IMI Interdisciplinary Mathematics InstituteCollege of Arts and Sciences

Imaging the behavior of atoms, clusters and nanoparticles during elevated temperature experiments in an aberration-corrected electron microscope

  • March 17, 2009
  • 3:30 p.m.
  • Sumwalt 102

Abstract

The advent of the modern aberration-corrected electron microscope began with the first prototype being demonstrated in Germany about a decade ago. Several commercial manufacturers now offer this technology, based on correctors manufactured by the German company CEOS GmbH (Heidelberg), and the American company Nion (Kirkland, WA). There are currently more than 50 instruments in the field that offer the capability to image the structure of materials at a resolution of 1Å (0.1nm) or better, both in direct transmission mode with a corrector placed after the microscope’s objective lens, and in scanning transmission mode, with a corrector placed in the probe-forming lens system. The latter arrangement offers the potential to record, simultaneously, both bright field (BF) and high-angle annular dark-field (HA-ADF) images of, for example, catalytic materials that comprise heavy metal species on light-element supports with dispersions at the single-atom level. The HA-ADF images show contrast relative roughly to the ratio of atomic numbers squared, so higher atomic numbers appear in bright contrast relative to lower atomic number elements. These features of the “STEM-corrected” microscope are ideal for studies of not only the structure of as-prepared catalysts, or catalysts that have undergone specific treatments external to the microscope, but also catalytic materials heated (and ultimately reacted) in-situ. We are working with the company Protochips (Raleigh, NC) to develop and test holders that retain MEMS-based heater chips that are remarkably stable at high temperature, and allow a number of new modes of study of materials behavior at elevated temperatures without compromising the sub-Ångström imaging performance of the aberration-corrected electron microscope. In this talk, these new technologies will be described, and the application to imaging of atoms, clusters and nanocatalysts at elevated temperature will be described. The need for image processing, enhancement and analysis to extract better and more reliable information from the high-resolution imaging experiments will also be discussed.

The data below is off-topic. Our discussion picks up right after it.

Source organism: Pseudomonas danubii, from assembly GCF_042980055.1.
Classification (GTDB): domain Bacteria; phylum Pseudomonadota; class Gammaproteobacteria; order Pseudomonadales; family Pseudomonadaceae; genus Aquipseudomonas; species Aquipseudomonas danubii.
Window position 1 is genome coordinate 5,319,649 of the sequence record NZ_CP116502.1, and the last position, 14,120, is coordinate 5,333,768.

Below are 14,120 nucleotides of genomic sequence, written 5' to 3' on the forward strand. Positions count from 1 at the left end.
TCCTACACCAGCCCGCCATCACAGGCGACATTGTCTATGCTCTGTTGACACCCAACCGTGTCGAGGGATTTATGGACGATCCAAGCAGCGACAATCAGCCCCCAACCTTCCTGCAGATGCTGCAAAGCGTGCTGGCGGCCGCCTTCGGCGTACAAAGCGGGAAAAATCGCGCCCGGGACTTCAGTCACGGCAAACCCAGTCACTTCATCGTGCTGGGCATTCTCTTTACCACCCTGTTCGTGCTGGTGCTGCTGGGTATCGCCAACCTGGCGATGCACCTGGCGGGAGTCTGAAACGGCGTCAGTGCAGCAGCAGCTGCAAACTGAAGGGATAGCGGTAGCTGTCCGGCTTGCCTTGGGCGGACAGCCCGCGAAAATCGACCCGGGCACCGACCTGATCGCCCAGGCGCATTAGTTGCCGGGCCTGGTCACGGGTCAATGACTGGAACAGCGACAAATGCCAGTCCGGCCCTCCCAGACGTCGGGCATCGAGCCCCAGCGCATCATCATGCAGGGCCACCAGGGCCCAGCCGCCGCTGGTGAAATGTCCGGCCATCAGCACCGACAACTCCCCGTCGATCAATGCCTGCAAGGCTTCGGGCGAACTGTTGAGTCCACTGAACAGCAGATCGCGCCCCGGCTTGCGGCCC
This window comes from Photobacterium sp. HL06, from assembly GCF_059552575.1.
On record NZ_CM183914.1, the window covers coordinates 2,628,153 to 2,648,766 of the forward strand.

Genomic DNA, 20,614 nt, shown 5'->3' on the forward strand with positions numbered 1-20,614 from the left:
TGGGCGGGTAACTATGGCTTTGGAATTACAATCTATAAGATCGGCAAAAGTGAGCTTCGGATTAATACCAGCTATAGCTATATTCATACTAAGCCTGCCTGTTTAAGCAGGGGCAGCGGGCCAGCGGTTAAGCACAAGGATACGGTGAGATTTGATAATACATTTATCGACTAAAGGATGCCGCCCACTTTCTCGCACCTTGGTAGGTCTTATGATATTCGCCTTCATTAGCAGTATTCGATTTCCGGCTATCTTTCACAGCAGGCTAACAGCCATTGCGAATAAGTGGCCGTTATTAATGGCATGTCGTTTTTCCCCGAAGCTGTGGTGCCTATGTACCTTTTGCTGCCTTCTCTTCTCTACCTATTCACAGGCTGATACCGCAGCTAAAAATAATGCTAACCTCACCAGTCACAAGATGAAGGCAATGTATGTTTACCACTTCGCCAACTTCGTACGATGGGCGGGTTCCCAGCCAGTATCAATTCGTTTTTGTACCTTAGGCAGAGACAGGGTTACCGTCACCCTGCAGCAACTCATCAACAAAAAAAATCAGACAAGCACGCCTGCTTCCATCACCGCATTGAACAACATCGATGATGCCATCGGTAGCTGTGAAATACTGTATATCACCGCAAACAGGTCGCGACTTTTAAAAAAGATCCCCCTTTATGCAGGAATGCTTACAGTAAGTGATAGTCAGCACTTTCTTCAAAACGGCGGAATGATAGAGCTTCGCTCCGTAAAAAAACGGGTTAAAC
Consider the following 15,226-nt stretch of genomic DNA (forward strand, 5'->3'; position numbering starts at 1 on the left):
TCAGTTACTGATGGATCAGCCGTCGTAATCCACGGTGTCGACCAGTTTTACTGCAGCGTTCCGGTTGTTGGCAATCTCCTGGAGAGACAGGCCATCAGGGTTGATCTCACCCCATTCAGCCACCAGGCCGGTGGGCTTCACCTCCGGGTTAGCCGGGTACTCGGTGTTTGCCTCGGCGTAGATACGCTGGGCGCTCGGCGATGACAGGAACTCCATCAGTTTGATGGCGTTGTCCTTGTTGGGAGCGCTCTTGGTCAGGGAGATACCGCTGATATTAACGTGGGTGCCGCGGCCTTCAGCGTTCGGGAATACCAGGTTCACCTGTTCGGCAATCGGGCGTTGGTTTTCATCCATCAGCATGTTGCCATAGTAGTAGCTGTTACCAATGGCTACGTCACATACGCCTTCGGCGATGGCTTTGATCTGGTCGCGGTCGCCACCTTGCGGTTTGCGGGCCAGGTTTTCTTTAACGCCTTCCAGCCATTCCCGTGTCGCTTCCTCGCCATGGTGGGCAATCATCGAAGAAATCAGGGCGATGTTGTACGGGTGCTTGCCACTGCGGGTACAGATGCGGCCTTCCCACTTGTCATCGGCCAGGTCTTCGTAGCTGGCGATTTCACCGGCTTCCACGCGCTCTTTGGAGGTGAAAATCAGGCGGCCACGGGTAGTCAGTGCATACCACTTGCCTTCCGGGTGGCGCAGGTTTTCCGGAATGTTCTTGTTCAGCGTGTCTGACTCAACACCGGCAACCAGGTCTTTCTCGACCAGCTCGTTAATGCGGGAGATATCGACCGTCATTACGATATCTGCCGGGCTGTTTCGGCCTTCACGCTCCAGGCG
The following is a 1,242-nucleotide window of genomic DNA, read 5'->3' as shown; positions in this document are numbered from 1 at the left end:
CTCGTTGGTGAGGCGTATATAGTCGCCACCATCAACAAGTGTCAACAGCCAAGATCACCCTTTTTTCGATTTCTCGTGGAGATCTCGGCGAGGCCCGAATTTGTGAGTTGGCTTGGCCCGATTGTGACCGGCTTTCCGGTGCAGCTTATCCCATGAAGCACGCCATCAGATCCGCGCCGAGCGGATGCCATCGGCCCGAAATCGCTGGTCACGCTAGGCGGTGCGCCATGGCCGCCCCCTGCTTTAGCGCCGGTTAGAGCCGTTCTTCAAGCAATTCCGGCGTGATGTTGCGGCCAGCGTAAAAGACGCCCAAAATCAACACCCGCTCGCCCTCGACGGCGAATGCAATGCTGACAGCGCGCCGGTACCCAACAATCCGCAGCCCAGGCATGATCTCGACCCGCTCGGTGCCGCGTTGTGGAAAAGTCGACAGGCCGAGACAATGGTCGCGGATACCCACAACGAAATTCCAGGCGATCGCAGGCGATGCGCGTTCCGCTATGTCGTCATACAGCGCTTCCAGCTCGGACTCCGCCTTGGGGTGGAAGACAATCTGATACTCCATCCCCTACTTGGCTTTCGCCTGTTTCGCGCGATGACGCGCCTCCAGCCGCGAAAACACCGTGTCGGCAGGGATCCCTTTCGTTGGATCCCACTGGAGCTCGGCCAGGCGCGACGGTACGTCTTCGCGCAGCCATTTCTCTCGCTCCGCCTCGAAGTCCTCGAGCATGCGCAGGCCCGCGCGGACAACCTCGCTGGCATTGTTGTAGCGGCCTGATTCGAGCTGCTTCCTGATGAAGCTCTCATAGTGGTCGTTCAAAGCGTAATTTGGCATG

© Interdisciplinary Mathematics Institute | The University of South Carolina Board of Trustees | Webmaster
USC